HeidelbergCement's divestment strategy

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News has been dripping out slowly over the last few months about which assets HeidelbergCement is planning to divest. This week reporting from Bloomberg suggested that the German-based building materials producer might be seriously considering selling one or more integrated plants in Spain. The idea is reportedly part of a wider review of its portfolio in the country with the possible inclusion of cement plants at San Sebastian and Bilbao at a future date also. A proposed price of Euro300m for the national business was put forward by the sources to the reporters but it is unclear how many cement plants that figure includes.

HeidelbergCement announced in July 2020 that it had reduced the value of its total assets by Euro3.4bn following a review. It blamed this on reduced demand for building materials due to the coronavirus pandemic and the devaluation of its Hanson subsidiary in the UK, in part related to the UK’s exit from the European Union. A divestment plan followed at its Capital Markets Day event in September 2020 when it said it was simplifying its country portfolio and prioritising the strongest market positions. To this end it said it was setting up a watch list of underperforming assets to keep an eye on.

Over the next few months a number of corporate reorganisations and actual confirmed divestments occurred as well as plenty of speculation. HeidelbergCement-controlled Suez Cement started to acquire a 100% stake in its own subsidiary, Tourah Portland Cement, in September 2020. Suez Cement then sold its majority stake in Kuwait-based Hilal Cement in late January 2021. This week HeidelbergCement Bangladesh informed the local stock exchange that it is planning to amalgamate its subsidiary Emirates Cement.

Signs that European reviews had taken place could be seen later in the autumn of 2020. In November 2020 the Italian press picked up on rumours that HeidelbergCement was planning to move subsidiary Italcementi’s research centre from Bergamo, Lombardy, to Heidelberg in Baden Württemberg. Whether this was ever a serious proposition or not, this appeared to have been avoided in early February 2021 when an Italian union said it had agreed with Italcementi to keep the research centre in Italy as well as a preserving jobs generally. Meanwhile, also in November 2020, France-based subsidiary Ciments Calcia announced a major upgrade at its integrated Airvault cement plant but along with the conversion of two other integrated plants into a grinding unit and a terminal respectively, and changes at the French headquarters at Guervill.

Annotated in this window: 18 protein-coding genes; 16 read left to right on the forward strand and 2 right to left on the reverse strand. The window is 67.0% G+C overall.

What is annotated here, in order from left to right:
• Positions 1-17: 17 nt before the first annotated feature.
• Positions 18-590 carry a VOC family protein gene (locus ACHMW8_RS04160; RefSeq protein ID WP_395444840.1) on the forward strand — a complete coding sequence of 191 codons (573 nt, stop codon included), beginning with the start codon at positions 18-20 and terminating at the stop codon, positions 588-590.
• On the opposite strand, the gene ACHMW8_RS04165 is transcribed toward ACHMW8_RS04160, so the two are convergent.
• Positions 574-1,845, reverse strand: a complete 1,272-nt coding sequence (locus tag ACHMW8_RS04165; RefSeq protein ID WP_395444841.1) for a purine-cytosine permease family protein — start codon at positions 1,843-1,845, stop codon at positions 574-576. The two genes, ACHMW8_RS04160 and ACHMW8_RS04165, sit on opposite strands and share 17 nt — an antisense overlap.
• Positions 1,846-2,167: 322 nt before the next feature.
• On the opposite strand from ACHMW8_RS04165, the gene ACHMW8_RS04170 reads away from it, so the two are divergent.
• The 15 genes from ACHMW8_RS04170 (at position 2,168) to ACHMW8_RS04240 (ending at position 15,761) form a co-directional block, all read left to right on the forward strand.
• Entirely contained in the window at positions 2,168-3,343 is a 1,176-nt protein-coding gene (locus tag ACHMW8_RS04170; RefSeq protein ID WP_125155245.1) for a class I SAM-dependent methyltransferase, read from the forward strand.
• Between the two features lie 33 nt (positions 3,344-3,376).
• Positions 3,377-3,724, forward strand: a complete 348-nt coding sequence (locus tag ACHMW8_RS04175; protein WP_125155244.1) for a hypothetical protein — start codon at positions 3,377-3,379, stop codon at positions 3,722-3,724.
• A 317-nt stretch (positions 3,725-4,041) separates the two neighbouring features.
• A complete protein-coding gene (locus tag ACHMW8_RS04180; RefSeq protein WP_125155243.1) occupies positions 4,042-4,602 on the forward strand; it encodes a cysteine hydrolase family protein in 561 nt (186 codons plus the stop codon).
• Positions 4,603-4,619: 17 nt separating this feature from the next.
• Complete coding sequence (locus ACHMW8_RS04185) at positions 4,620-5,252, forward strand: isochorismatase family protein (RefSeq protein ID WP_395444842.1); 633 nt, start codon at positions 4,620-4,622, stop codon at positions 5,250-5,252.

Just before Christmas the bigger speculations started to appear in the press, with a story suggesting that HeidelbergCement was considering selling assets in California, US, with a target price of US$1.5bn for three integrated plants and associated concrete and aggregate units. That story is particularly beguiling given Cemex’s decision this month to reopen a kiln in Mexico to supply cement to the southwest US to meet shortages (See GCW 493)! Incidentally, readers should also note the story this week about a shortage of natural gas exports from Texas, US, that has caused cement plants in northern Mexico to shut down. This week, as mentioned at the start, has seen Spain added to the list of places that HeidelbergCement might be considering selling up in. The Spanish market like Italy has been rationalising heavily over the last decade particularly as export markets have dwindled. Oficemen, the Spanish cement association, reported that domestic cement consumption fell by 10% year-on-year to 13.3Mt in 2020 from 14.7Mt in 2019. On top of this Oficemen has repeatedly warned of the threat that CO2 emissions prices pose for its members’ exports.

Group chairman Dominik von Achten told Reuters this month that the company plans to sell the first of the five assets in early-to-mid 2021. Of course he wouldn’t say where, except for adding that the company would stay in ‘rock solid’ markets like Northern Europe. Indonesia has been seen as a candidate for disposal by analysts, likely due to local production overcapacity levels and LafargeHolcim’s own departure in Indonesia 2018. All Von Achten would say on the matter was that Indonesia was an ‘important’ market for the group. Whether it’s seen as important for reducing company debt or building value remains to be seen. HeidelbergCement hasn’t exactly been shy about saying what they are doing over the last half year or so but they are only going so far and they won’t comment on speculation. So in the meantime we must wait to find out more.

Last modified on 24 February 2021

URL: https://globalcement.com/news/item/12055-heidelbergcement-divestment-strategy

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